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SOIRÉE SPÉCIALE "Eclipse de LUNE" in Lyon

Hosted by the Consul of the Lyon Professional Networking Group
Event Cover Photo
Took place 2 months ago
Fri 27 Jul 20:00 - 23:30

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Eclipse de lune
vendredi 20 juillet Protected content
Venez nous rejoindre sur l’esplanade de Fourvière à Lyon le vendredi 27 juillet Protected content partir de 20h00 pour observer une éclipse totale de Lune !

Ce belvédère qui en plus de sa vue magnifique sur Lyon a un horizon dégagé pour observer à 21h12 le levé de la Lune déjà en partie éclipsée. Puis nous pourrons suivre toute la totalité à mesure que la Lune monte lentement dans le ciel jusqu’à minuit.

Les bénévoles du Cala seront présents pour partager avec vous cet évènement et vous le faire observer dans des lunettes et télescopes.

Voila les éphémérides pour Lyon en heure locale :

(1)

Phase Horaire (Lyon) Hauteur
Lever 21h 11m 53s 0°
Début totalité 21h 30m 15s 3°
Maximum de l’éclipse 22h 21m 44s 10°
Fin totalité 23h 13m 12s 16°
Fin phase partielle 00h 19m 00s 22°
A noter qu’il s’agit de la plus longue éclipse de Lune du XXIe siècle :la phase de totalité dure Protected content !

Enfin vous vous demandez pourquoi la Lune semble rouge brique lors d"une éclipse ? C’est du à l’atmosphère de la Terre qui dévie plus les rayons rouges de la lumière du Soleil que que les autres couleurs vers l’intérieur du cône d’ombre. La Lune reçoit donc surtout de la lumière rouge mais elle retrouve sa teinte blanche sur la partie non éclipsée durant la phase partielle. Et ne pas oublier de jeter un œil à Mars, rouge aussi mais c’est sa couleur "naturelle" et qui se lèvera un peu plus tard.

Accès libre et gratuit, annulation en cas de mauvais temps...

LOOK UP! MARS IS BRIGHTER THIS MONTH THAN IT HAS BEEN IN 15 YEARS

If you have noticed a particularly bright red star shining in the night sky recently, take another look. That "star" is actually Mars, and its about to be bigger and brighter than it has been in 15 years.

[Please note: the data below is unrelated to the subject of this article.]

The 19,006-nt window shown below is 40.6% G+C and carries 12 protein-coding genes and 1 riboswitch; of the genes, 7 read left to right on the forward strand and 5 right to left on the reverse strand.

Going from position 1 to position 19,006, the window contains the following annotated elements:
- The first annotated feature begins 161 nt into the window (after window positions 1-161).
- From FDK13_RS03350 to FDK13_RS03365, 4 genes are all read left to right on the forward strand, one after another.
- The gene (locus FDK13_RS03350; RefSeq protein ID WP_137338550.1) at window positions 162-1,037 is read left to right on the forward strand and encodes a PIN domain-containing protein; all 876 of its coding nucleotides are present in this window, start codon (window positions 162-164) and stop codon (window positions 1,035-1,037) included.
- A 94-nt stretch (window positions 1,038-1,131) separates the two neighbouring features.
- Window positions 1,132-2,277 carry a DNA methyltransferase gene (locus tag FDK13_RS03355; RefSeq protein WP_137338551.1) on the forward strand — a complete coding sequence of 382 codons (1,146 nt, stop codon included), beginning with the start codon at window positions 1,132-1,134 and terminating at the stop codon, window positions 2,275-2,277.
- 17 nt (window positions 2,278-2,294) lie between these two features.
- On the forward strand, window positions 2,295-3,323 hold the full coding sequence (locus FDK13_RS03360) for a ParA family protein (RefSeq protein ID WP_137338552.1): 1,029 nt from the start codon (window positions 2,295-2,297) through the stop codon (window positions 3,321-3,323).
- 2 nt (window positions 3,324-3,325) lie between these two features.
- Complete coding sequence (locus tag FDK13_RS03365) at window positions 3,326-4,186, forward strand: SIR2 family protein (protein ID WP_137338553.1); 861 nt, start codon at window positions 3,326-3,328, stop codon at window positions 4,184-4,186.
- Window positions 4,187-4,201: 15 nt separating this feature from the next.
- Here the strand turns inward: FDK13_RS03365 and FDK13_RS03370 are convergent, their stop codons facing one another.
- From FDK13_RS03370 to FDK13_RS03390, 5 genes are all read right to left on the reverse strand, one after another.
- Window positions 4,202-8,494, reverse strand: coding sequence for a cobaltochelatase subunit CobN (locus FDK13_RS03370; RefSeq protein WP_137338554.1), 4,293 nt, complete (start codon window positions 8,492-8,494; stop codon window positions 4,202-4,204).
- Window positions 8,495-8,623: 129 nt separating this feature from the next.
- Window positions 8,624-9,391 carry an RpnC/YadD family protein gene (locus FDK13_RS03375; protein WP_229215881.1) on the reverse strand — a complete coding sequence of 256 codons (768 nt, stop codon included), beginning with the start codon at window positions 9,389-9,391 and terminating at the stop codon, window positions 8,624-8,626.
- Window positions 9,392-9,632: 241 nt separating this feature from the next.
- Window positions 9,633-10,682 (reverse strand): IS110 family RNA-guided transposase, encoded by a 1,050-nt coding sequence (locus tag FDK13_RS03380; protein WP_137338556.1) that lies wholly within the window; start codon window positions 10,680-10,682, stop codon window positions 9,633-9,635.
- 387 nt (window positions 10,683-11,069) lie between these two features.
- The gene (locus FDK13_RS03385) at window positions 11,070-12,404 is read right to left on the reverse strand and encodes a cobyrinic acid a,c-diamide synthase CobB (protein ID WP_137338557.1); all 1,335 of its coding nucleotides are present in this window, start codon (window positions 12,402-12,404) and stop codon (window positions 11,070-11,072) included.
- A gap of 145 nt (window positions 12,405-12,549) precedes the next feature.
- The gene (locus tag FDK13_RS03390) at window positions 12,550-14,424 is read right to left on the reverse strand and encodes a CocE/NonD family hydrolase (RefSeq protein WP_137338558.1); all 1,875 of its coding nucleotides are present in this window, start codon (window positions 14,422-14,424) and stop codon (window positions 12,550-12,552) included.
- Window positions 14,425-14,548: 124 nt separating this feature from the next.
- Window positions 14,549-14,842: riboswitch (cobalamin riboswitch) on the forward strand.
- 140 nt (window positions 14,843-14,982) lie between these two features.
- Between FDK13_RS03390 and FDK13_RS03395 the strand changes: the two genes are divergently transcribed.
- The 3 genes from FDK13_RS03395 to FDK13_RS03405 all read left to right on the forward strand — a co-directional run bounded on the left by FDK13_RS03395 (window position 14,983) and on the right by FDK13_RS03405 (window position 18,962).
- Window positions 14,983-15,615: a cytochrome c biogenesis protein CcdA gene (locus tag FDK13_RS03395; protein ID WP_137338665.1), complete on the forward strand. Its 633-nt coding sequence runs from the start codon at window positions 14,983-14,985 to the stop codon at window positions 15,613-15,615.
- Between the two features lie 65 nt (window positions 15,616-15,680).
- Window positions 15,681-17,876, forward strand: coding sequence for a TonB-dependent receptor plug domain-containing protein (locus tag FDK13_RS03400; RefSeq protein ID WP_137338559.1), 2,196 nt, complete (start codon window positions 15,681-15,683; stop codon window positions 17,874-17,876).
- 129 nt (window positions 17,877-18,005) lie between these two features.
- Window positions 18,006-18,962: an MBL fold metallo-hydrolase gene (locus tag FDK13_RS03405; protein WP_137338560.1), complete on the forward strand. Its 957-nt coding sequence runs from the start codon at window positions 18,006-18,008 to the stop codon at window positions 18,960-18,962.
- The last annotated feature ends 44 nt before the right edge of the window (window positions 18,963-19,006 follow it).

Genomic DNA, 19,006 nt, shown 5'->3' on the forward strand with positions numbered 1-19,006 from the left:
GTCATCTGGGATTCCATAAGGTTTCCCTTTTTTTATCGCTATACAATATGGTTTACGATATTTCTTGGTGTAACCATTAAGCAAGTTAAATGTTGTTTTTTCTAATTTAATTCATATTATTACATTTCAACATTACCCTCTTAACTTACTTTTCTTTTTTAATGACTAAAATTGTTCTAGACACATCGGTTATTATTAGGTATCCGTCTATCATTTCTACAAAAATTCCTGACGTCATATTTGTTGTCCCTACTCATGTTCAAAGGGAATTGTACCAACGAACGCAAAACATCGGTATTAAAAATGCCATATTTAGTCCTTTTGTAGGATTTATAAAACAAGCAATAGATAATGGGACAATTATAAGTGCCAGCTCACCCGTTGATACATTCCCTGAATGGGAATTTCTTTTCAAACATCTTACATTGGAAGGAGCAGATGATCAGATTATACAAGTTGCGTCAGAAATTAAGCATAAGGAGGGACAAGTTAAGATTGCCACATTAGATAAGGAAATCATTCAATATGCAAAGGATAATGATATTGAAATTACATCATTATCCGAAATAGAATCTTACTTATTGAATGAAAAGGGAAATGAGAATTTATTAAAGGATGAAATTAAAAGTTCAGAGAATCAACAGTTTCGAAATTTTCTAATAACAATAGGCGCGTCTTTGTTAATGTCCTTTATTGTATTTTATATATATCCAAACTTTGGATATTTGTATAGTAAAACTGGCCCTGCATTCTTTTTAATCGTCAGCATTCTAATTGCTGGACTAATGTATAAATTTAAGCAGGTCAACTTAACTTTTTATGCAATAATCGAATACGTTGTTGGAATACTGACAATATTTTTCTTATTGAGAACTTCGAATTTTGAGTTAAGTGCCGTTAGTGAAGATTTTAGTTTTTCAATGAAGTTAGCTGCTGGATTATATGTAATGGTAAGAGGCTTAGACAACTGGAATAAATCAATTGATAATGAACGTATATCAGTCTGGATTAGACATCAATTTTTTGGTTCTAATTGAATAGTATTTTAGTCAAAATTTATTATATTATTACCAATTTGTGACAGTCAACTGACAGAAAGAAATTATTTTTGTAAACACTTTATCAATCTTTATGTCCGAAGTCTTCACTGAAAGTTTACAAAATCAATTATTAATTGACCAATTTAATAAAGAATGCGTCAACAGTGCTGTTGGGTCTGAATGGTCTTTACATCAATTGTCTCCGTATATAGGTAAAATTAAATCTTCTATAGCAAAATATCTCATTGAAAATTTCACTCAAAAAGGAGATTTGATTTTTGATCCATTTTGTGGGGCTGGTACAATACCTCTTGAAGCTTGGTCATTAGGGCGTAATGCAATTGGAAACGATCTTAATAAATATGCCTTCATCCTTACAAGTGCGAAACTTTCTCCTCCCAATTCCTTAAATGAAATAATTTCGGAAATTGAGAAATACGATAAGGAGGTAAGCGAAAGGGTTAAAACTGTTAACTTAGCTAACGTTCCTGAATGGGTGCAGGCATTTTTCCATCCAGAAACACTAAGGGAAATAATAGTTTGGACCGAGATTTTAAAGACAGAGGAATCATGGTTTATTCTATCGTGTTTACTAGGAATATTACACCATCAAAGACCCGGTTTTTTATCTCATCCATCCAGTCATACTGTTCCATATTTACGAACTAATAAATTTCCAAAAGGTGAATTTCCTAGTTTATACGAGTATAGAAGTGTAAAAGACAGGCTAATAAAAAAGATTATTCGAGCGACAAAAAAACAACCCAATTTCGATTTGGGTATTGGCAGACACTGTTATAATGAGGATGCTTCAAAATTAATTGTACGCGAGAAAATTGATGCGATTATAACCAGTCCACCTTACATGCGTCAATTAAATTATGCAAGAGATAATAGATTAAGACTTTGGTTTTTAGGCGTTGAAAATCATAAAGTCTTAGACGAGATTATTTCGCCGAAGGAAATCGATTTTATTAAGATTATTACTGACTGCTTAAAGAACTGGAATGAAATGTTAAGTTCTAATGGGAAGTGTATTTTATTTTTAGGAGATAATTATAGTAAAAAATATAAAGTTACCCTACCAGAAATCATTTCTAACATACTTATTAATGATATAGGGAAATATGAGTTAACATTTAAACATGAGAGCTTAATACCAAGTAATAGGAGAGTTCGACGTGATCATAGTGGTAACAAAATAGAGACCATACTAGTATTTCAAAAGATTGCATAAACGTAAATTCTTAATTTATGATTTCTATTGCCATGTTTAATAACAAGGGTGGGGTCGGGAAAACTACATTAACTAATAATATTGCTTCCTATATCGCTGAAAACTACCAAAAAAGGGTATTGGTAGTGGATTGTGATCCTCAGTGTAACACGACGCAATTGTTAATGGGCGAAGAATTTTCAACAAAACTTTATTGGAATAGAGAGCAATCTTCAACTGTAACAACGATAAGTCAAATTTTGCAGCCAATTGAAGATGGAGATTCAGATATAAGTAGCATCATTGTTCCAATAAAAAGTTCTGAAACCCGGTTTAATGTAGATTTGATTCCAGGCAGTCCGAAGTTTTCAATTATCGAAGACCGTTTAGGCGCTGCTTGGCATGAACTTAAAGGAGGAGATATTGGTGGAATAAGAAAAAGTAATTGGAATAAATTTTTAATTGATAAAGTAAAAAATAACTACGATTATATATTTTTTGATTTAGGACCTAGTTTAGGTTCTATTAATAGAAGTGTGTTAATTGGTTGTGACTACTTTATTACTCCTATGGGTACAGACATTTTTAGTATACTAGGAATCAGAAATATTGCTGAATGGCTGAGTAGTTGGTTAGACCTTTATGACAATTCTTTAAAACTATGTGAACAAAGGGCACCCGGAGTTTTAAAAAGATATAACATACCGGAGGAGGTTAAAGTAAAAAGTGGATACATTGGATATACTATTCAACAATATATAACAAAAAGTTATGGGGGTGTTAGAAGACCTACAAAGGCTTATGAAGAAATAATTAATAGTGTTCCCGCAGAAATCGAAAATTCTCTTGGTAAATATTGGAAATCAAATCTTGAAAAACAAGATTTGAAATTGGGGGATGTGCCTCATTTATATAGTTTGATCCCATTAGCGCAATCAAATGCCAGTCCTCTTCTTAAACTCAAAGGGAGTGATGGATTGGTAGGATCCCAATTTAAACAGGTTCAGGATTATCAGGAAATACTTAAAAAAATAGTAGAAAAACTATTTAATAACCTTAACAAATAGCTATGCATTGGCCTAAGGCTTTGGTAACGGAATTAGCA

Mars opposition is taking place on July 27, which is when Earth passes in between Mars and the sun, putting the two planets near their closest points to each other. The Red Planet will be brilliant in the sky, brighter than Jupiter (which is usually the second brightest planet after Venus) between July 7 and September 7, but it will be particularly spectacular on July 27, according to EarthSky.

According to NASA, a Mars opposition occurs every 26 months, but every 15 to 17 years the opposition occurs near Mars' perihelion—the point when the planet's orbit is closest to the sun, making it even brighter in the sky when viewed from Earth. The last time a Mars opposition lined up with a Mars perihelion was in Protected content , when Mars was at its brightest in the sky in roughly 60,000 years.

However, it will have to compete with the moon for stargazers' attention, because July 27 will also feature a total lunar eclipse that will last for a remarkable Protected content it the longest total lunar eclipse of the 21st century. However, the eclipse will only be visible in parts of Australia, Asia, Africa, Europe, and South America (though a full moon will join the brightly shining Mars in the sky for the rest of the world, and Saturn will be visible as well). A total lunar eclipse occurs when the moon passes through Earth’s shadow, at which point it takes on a reddish tint, giving it the nickname "blood moon."

This month's Mars opposition will not be quite as bright as Protected content , but it will be close. Because Earth is closer to the sun than Mars, it orbits the sun about twice as fast. Every 26 months, Earth passes Mars in just the right position to transit across the face of the sun from the perspective of Mars. At this point, known as opposition, Mars is not only very close to Earth, but also bathed in direct sunlight from our perspective, making the Red Planet spectacularly bright. Mars will be a mere 35.8 million miles away when it reaches its closest point to Earth this time around.

Mars will reach its highest point around midnight on the night of July 27 and morning of July 28. The Red Planet's next close approach to the Earth will take place on October 6, Protected content .